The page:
How to Craft Your Personal Mission Statement

My initiation into the realm of self-help began with a mandatory reading of The 7 Habits of Highly Effective Teens in junior high. Despite it being a dumbed-down version of the classic (complete with dorky cartoons and cheesy anecdotes that my 13-year-old self was way too cool for) I secretly loved it. And, to its credit, a lot of the tips and information in it have stuck with me to this day — especially the idea of the personal mission statement.

We see mission statements all the time: in office lobbies and promotional brochures, on business cards and websites. But mission statements are not just for companies and organizations. As I first learned from 7 Habits, we can create our own as well. Just like a formal mission statement, a personal one will summarize who we want to be (our character), what’s important to us (our values) and what we want to do with our lives (our contributions/achievements).

In essence, a personal mission statement is our WHY? — our raison d’être. It puts forth our individual vision and creates a framework for our goals, helping us answer common life questions such as:

Should I continue seeing this person or is it time to date someone new?

Is my current career allowing me to thrive or should I consider a new path?

Is it more important for me to be able to travel now or to save for a house down the line?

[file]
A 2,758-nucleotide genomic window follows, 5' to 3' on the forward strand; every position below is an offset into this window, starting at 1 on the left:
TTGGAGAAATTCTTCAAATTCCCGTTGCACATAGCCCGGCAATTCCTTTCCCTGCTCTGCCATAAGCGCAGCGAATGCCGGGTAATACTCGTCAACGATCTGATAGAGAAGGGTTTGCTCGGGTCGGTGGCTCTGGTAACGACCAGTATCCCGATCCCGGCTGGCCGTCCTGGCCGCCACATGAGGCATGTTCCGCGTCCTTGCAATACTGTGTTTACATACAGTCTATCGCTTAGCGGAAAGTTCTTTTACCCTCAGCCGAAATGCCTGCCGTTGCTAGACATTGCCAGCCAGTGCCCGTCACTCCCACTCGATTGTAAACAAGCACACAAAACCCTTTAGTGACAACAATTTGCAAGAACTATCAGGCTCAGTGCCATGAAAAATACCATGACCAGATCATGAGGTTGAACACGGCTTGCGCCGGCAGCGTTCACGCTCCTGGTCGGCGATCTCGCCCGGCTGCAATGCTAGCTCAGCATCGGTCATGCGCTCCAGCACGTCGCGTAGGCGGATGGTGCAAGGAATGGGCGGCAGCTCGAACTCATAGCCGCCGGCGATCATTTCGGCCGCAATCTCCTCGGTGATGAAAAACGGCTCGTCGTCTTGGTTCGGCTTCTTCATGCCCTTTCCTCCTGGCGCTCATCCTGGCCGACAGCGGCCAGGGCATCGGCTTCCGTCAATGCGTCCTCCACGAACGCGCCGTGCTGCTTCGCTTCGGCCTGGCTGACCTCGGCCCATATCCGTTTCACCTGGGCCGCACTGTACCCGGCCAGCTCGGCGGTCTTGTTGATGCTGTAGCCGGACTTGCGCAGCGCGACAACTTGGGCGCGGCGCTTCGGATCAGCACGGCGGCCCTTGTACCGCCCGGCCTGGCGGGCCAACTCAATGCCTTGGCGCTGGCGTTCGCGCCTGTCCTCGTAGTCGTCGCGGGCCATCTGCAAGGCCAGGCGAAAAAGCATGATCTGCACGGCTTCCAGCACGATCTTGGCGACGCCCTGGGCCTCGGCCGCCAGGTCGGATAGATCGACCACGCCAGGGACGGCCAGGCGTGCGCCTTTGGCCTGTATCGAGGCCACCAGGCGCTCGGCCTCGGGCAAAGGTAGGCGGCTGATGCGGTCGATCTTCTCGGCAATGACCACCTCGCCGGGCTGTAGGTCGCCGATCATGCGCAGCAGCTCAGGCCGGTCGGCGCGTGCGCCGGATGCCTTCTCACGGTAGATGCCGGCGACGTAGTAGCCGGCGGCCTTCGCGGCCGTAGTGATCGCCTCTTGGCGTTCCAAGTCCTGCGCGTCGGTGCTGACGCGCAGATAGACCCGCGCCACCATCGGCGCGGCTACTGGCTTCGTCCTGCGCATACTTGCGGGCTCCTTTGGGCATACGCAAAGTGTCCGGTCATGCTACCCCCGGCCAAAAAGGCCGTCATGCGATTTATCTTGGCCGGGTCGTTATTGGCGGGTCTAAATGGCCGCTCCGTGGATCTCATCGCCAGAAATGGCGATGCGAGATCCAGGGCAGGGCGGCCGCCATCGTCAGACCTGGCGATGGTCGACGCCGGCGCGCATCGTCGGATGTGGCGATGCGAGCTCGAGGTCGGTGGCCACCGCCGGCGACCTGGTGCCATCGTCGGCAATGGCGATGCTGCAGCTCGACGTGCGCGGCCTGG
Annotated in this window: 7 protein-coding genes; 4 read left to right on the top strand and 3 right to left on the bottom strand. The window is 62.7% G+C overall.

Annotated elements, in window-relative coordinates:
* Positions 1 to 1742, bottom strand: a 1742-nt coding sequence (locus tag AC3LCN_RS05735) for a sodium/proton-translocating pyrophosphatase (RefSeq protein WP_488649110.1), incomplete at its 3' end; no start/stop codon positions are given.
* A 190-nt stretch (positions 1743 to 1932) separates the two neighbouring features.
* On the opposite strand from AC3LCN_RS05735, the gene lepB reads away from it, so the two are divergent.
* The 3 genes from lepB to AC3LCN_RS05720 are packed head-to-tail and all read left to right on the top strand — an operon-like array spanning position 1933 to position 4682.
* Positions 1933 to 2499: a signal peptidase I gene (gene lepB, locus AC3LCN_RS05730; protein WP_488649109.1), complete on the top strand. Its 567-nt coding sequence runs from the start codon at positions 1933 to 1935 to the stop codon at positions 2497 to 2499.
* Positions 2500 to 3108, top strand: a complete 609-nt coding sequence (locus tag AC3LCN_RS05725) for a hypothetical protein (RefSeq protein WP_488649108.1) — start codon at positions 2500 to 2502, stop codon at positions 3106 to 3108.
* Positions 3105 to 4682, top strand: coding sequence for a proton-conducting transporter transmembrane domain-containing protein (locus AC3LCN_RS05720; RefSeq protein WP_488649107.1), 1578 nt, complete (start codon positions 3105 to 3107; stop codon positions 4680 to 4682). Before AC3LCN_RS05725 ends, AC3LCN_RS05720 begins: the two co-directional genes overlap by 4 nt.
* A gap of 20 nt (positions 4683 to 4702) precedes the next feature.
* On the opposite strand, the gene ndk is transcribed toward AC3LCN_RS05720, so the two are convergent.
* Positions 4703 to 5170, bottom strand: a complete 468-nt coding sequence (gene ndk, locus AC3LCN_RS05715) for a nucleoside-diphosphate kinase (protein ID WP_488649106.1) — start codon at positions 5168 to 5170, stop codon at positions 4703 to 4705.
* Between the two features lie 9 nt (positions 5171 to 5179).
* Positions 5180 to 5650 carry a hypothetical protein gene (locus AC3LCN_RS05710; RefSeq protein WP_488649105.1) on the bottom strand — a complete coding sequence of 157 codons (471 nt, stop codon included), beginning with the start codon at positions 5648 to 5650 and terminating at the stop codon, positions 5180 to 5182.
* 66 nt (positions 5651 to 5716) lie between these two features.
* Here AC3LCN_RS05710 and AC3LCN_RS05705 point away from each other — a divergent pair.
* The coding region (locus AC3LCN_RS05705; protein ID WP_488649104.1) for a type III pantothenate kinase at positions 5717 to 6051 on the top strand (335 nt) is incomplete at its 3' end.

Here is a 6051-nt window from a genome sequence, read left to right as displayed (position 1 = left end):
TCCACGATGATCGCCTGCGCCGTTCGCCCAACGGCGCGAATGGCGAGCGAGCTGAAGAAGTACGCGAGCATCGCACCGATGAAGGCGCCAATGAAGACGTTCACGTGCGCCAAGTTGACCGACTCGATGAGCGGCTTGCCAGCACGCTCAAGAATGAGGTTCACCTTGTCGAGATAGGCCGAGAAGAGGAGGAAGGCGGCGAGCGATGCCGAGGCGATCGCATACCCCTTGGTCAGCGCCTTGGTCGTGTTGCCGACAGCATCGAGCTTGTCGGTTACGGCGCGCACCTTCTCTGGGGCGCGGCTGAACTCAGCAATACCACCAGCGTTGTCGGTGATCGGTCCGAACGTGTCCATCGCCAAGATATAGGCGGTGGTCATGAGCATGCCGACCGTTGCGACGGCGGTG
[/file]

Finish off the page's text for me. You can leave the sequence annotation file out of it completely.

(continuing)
It could be a single sentence, a well-crafted paragraph or a simple list of bullets. The length and format doesn’t matter; what’s important is that it allows us to evaluate the “big picture” of what we’re truly all about.

Here are a few popular examples:

“To be a teacher. And to be known for inspiring my students to be more than they thought they could be.” — Oprah Winfrey

“To have fun in my journey through life and learn from my mistakes.” — Richard Branson

“To use my gifts of intelligence, charisma and serial optimism to cultivate the self-worth and net-worth of women around the world.” — Amanda Steinberg

In order to craft an effective mission statement, it’s important to first consider where we are in relation to where we want to be. Imagine being diagnosed with a terminal disease and given just a few months to live. What would become most important to you? What would you change about your life? Why aren’t you living that way right now? As morbid as it sounds, beginning your mission statement with the end in mind cuts through the complexities of our current routines and allows us to condense our ambitions into long-term goals, forcing us to focus and prioritize our lives.

Once we have our values defined, we can move on to consider how we want to use our talents, asking ourselves what we’re good at and how we can use these gifts to contribute to the things that make our hearts soar.

Then, with these answers in mind, we can formulate our personal mission statements and start living them out.

I recommend writing them down and posting them somewhere visible like the bathroom mirror or fridge so they can be reviewed often. Visual prompts are often the best reminders. After all, we use maps to help us navigate where we’re going and keep us on course, and in a sense, that’s what personal mission statements are: life maps. So block off an afternoon, sit down and start writing.

Do you have a personal mission statement? How do you live it out?

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